That was weather-appropriate attire back in 2010, when the men's magazine rented out South Beach's Raleigh Hotel.
But temperatures in Manhattan on Friday and Saturday nights will be below 40. That's prompted organizers to spring for two, room-sized generators that will warm the entryway — an unexpected expense in the high five-figures.
Like everyone else, the people at Maxim are trying to make the best of it. They'll have an ice luge — inside, of course — and will distribute hand warmers to those in line.
Weather is an expensive inconvenience, for sure, but it hasn't made a dent in demand for tickets — which aren't for sale to the general public.
"We're worried that too many people are going to show up," said Jeremy Lieberman, a strategic brand manager of Talent Resources' sports division.
You don't need to be (or date) a Kardashian to get into most of the week's events. Just bundle up, because many of them are outside.
Every year, the league sets up a Super Bowl Boulevard in the host city, a fan-friendly stretch of real estate that has attractions and sells commemorative gear. (Not surprising, the $25 official knit cap is a hot seller this week.)
When Miami was last a finalist to host the Super Bowl, part of their pitch was a zip line that would have flown fans along the waterfront. On Broadway in Manhattan, they've erected a four-story slide — giving kids young and old the chance to sled in the middle of nation's biggest city.
"I think it's really cool; the Super Bowl finally came to New York," said Brian Flecker, an 18-year-old student from Long Island who walked Super Bowl Boulevard on Wednesday. "Football's played in all weather, so it's kind of cool that it's finally going to a cold place."
Not everyone is so enthusiastic. Hotel owners, once envisioning a price-spiking bonanza, have been handed a cold dose of reality. Many have slashed prices because the demand simply isn't there — even for the night before the game.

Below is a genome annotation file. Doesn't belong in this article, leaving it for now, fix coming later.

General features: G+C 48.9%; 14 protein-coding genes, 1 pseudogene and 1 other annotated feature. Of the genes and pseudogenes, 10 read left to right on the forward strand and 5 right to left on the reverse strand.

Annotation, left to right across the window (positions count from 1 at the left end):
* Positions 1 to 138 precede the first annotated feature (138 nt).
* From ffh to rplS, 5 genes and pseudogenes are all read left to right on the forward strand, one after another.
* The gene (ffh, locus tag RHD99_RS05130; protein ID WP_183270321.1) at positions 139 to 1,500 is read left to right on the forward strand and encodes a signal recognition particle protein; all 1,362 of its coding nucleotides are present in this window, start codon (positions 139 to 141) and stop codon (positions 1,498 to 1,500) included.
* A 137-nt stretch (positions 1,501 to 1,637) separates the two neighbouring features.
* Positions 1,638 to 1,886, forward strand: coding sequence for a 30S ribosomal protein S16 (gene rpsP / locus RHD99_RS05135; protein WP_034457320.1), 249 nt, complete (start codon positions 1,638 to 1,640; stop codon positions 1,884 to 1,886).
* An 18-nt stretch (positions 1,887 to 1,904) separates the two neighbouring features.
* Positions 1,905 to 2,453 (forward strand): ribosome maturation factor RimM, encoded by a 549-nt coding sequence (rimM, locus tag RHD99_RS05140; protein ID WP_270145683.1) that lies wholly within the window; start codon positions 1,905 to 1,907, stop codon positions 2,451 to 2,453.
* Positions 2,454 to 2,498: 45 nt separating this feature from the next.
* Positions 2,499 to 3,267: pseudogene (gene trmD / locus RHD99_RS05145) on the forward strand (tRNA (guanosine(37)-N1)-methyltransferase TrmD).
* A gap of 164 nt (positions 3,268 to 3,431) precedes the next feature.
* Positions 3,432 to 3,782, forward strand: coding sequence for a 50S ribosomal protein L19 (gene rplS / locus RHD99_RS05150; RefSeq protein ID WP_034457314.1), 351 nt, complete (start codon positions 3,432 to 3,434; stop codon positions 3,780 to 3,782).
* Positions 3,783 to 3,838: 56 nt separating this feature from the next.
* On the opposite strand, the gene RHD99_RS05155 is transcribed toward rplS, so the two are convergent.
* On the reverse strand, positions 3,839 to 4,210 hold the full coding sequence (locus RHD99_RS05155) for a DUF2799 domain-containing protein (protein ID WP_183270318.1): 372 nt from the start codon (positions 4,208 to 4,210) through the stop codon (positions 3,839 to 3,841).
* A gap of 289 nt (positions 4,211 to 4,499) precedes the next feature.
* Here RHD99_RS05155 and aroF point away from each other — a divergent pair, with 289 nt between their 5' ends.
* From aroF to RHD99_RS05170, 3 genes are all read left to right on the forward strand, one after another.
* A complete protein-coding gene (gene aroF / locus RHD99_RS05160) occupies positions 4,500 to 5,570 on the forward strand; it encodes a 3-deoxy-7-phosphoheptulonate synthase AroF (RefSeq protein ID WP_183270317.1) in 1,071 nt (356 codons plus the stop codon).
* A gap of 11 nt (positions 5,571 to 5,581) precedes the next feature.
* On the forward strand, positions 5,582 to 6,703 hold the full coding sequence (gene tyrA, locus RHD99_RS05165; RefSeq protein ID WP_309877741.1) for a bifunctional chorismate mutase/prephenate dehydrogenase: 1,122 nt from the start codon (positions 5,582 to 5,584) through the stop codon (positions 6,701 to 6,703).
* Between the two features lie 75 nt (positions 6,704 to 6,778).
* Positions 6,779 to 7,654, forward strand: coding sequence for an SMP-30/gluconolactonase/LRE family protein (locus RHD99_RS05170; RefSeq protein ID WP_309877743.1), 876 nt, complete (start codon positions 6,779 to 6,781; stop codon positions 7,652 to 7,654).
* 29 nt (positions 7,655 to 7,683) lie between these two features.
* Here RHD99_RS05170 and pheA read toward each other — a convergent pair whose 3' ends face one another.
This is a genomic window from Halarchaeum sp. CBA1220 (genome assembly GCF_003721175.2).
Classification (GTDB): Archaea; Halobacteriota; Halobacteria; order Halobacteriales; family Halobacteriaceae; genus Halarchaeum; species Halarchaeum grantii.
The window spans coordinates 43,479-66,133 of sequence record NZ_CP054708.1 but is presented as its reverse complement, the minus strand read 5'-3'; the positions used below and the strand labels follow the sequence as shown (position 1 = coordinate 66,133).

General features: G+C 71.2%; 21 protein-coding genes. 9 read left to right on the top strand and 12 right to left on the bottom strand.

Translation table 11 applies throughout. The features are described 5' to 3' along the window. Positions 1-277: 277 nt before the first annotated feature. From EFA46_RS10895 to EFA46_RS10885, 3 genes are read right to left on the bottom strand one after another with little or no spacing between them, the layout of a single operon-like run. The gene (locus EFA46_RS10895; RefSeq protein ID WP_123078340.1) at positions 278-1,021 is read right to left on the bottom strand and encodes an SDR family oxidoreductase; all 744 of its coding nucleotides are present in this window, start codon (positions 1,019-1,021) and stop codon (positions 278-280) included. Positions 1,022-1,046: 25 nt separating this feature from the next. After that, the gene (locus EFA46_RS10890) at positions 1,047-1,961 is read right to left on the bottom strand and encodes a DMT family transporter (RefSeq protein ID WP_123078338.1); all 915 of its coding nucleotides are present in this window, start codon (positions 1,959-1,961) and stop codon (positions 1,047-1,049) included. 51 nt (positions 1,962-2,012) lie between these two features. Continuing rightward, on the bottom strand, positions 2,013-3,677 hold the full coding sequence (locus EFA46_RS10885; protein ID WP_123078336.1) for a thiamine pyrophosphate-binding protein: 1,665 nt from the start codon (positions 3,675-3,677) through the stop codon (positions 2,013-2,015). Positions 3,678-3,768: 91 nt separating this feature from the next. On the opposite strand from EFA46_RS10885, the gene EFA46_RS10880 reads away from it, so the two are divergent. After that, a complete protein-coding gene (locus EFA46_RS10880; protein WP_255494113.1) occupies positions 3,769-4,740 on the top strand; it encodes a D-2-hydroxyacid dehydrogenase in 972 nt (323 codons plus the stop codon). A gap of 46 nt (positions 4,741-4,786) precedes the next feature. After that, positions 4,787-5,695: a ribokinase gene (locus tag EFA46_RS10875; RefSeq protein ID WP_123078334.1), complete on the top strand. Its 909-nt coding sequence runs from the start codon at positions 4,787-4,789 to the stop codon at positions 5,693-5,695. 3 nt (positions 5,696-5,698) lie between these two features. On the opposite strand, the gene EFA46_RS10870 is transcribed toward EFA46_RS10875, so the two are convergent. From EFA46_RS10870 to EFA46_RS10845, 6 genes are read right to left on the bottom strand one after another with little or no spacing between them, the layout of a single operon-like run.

A room at the Doubletree in Manhattan was available for under $200. Boutique hotels in the city had rooms for just over $100. The Hilton in the Fashion District slashed its average rate in half for Saturday, just to fill up their empty rooms.
The secondary Super Bowl ticket market is similarly soft. As of Wednesday afternoon, the median ticket sold on StubHub went for $2,334 — up from 2013's game ($2,172), but down from Patriots-Giants two years ago ($2,500).
And the likelihood is that price will continue to drop throughout the week.
"It's always cheapest to buy closer to game time, tickets being a perishable commodity," said StubHub spokeswoman Shannon Barbara. "In the case of this year's Super Bowl, that will be dependent on weather."
Chris Berman, the longtime ESPN host and member of the NFL media's A-list, is from Connecticut, so as he put it this week, he owns sweaters.
Still, he laments the fact that warm-weather cities like Miami and San Diego have been left out of the Super Bowl rotation because the league views their stadiums as inadequate.
"I think they ought to wait awhile for the next one," Berman said, referring to hosting the game in cold-weather cities.
Added former Ravens coach Brian Billick: "You're tempting providence a little bit to try to do it again."